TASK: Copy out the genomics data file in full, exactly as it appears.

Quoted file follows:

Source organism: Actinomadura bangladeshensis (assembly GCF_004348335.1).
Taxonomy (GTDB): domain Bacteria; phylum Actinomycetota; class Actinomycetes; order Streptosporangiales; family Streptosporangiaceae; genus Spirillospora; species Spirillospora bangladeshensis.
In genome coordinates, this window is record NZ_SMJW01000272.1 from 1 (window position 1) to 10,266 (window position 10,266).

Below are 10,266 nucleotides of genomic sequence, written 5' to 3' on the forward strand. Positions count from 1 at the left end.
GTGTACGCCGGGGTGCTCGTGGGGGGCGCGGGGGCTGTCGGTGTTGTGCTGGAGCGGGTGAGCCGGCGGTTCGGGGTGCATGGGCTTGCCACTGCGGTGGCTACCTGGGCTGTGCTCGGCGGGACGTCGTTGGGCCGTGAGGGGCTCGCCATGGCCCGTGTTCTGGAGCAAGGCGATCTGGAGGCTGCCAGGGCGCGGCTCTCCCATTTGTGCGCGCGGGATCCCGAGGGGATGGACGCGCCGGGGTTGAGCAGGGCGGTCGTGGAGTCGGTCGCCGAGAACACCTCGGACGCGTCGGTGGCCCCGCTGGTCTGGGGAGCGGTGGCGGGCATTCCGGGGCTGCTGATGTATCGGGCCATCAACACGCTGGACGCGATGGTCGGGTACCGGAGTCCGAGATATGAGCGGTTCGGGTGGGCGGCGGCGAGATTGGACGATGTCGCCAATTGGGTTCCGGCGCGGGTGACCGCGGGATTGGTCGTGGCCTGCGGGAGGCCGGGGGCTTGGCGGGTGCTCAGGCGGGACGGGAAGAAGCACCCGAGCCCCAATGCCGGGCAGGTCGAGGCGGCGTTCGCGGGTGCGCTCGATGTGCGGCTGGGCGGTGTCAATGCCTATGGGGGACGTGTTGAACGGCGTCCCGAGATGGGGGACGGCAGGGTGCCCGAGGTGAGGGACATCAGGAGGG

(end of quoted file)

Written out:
Source organism: Actinomadura bangladeshensis (assembly GCF_004348335.1).
Taxonomy (GTDB): domain Bacteria; phylum Actinomycetota; class Actinomycetes; order Streptosporangiales; family Streptosporangiaceae; genus Spirillospora; species Spirillospora bangladeshensis.
In genome coordinates, this window is record NZ_SMJW01000272.1 from 1 (window position 1) to 10,266 (window position 10,266).

Below are 10,266 nucleotides of genomic sequence, written 5' to 3' on the forward strand. Positions count from 1 at the left end.
GTGTACGCCGGGGTGCTCGTGGGGGGCGCGGGGGCTGTCGGTGTTGTGCTGGAGCGGGTGAGCCGGCGGTTCGGGGTGCATGGGCTTGCCACTGCGGTGGCTACCTGGGCTGTGCTCGGCGGGACGTCGTTGGGCCGTGAGGGGCTCGCCATGGCCCGTGTTCTGGAGCAAGGCGATCTGGAGGCTGCCAGGGCGCGGCTCTCCCATTTGTGCGCGCGGGATCCCGAGGGGATGGACGCGCCGGGGTTGAGCAGGGCGGTCGTGGAGTCGGTCGCCGAGAACACCTCGGACGCGTCGGTGGCCCCGCTGGTCTGGGGAGCGGTGGCGGGCATTCCGGGGCTGCTGATGTATCGGGCCATCAACACGCTGGACGCGATGGTCGGGTACCGGAGTCCGAGATATGAGCGGTTCGGGTGGGCGGCGGCGAGATTGGACGATGTCGCCAATTGGGTTCCGGCGCGGGTGACCGCGGGATTGGTCGTGGCCTGCGGGAGGCCGGGGGCTTGGCGGGTGCTCAGGCGGGACGGGAAGAAGCACCCGAGCCCCAATGCCGGGCAGGTCGAGGCGGCGTTCGCGGGTGCGCTCGATGTGCGGCTGGGCGGTGTCAATGCCTATGGGGGACGTGTTGAACGGCGTCCCGAGATGGGGGACGGCAGGGTGCCCGAGGTGAGGGACATCAGGAGGG